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Restrepo (2010)

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Nominated for 1 Oscar. Another 10 wins & 19 nominations. See more awards »



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Cast overview, first billed only:
The Men of Battle Company 2nd of the 503rd Infantry Regiment 173rd Airborne Brigade Combat Team ...
Juan 'Doc Restrepo ...
Himself (archive footage)
Dan Kearney ...
LaMonta Caldwell ...
Aron Hijar ...
Misha Pemble-Belkin ...
Miguel Cortez ...
Sterling Jones ...
Brendan O'Byrne ...
Joshua McDonough ...
Kyle Steiner ...
Angel Toves ...
Mark Patterson ...
Stephen Gillespie ...
Marc Solowski ...


Sebastian Junger and Tim Hetherington's year dug in with the Second Platoon in one of Afghanistan's most strategically crucial valleys reveals extraordinary insight into the surreal combination of back breaking labor, deadly firefights, and camaraderie as the soldiers painfully push back the Taliban. Written by Sundance Film Festival

Plot Summary | Add Synopsis


One platoon, one valley, one year


Documentary | War

Motion Picture Rating (MPAA)

Rated R for language throughout including some descriptions of violence | See all certifications »

Parents Guide:



Official Sites:




Release Date:

6 August 2010 (USA)  »

Also Known As:

Restrepo - Inferno in Afghanistan  »

Filming Locations:


Box Office

Opening Weekend USA:

$35,581, 27 June 2010, Limited Release

Gross USA:


Cumulative Worldwide Gross:

See more on IMDbPro »

Company Credits

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Technical Specs


Sound Mix:


Aspect Ratio:

1.78 : 1
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Did You Know?


The movie's title comes from Private First Class Juan "Doc" Restrepo, whose memory is also honored in the company's isolated base camp, OP Restrepo. See more »


Joshua McDonough: They're gathering intel right now, basically, on how to deal with us because they haven't - - there's no real research or intel on how to treat us right now because they haven't had to deal with people like us since WWII and Vietnam, you know, dealing with guys that are coming back from 15 month deployments with as much fighting, you know, as we went through.
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User Reviews

Stop and Think About It
6 January 2011 | by See all my reviews

It's a strange way to fight, without ever seeing the people you're shooting at and who are shooting at you.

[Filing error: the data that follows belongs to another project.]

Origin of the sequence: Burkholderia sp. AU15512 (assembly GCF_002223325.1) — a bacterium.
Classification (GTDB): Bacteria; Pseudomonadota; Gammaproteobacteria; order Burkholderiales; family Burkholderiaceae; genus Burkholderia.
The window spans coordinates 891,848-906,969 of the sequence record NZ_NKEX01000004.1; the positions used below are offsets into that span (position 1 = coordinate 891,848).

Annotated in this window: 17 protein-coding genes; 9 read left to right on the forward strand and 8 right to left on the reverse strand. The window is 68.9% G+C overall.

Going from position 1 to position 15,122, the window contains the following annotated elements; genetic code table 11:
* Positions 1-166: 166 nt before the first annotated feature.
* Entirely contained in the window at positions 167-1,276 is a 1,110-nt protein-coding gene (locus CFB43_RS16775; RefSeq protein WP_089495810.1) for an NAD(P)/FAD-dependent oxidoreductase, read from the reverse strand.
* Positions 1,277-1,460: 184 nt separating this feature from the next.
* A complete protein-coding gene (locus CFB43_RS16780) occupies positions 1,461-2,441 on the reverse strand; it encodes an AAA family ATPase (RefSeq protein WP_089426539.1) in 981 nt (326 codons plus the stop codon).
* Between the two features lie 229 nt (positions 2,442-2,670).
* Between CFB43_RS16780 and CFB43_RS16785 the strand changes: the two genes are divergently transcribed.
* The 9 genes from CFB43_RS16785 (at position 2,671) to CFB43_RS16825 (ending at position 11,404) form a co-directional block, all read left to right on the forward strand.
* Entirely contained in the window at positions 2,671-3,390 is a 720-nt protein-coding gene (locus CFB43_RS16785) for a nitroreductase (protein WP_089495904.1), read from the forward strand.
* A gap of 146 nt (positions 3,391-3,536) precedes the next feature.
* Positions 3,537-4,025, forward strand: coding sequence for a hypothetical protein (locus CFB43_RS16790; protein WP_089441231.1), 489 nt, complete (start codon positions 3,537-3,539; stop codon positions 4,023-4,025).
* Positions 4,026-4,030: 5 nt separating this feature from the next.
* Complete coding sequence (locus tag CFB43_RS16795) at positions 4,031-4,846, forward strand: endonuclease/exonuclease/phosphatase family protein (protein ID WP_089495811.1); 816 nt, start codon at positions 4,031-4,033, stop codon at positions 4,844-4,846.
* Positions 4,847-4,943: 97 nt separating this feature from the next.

The strongest aspect about this viewpoint documentary is its lack of an opinionated narration. The filmmakers--who deserve commendations of their own for putting themselves in the line of fire for 15 months--let the soldiers and their activities tell the story, the firefights, patrols, attempts to communicate with the Afghans, mundane chores.

And they let the viewer judge for meaning.

It isn't possible, however, to truly capture a year and three months in 90 minutes. I did find it curious that so much interview footage was cut. If you see it on DVD, don't miss the interviews shown under special features. Perhaps the director-cameramen wanted to keep the ratio heavier on footage than interviews.

In one omitted interview, the unit Captain admits that he thought he was responsible for losing even one soldier. He also mentions that one of those killed was the unit Sergeant Major's son. There should have been some way to weave this into the story.

Another soldier says he hates the terms "you did what you had to do" because he doesn't think he really had to do it. Says he doesn't think God will greet him with a playful punch to the shoulder and say "you did what you had to do." It's powerful stuff, the included and the omitted footage. For the most part we fight now with volunteers. The mix of soldiers is a bit different than it was when there was a draft, but "Restrepo" shows that American forces still bring a wide range of backgrounds and reactions.

And it shows that most are still so young that we are still sending kids to do the jobs old men ask them to do. They are brave, fearful, obscene, committed for the wrong reasons, committed for right reasons, and committed for no reason at all.

It's a powerful view.

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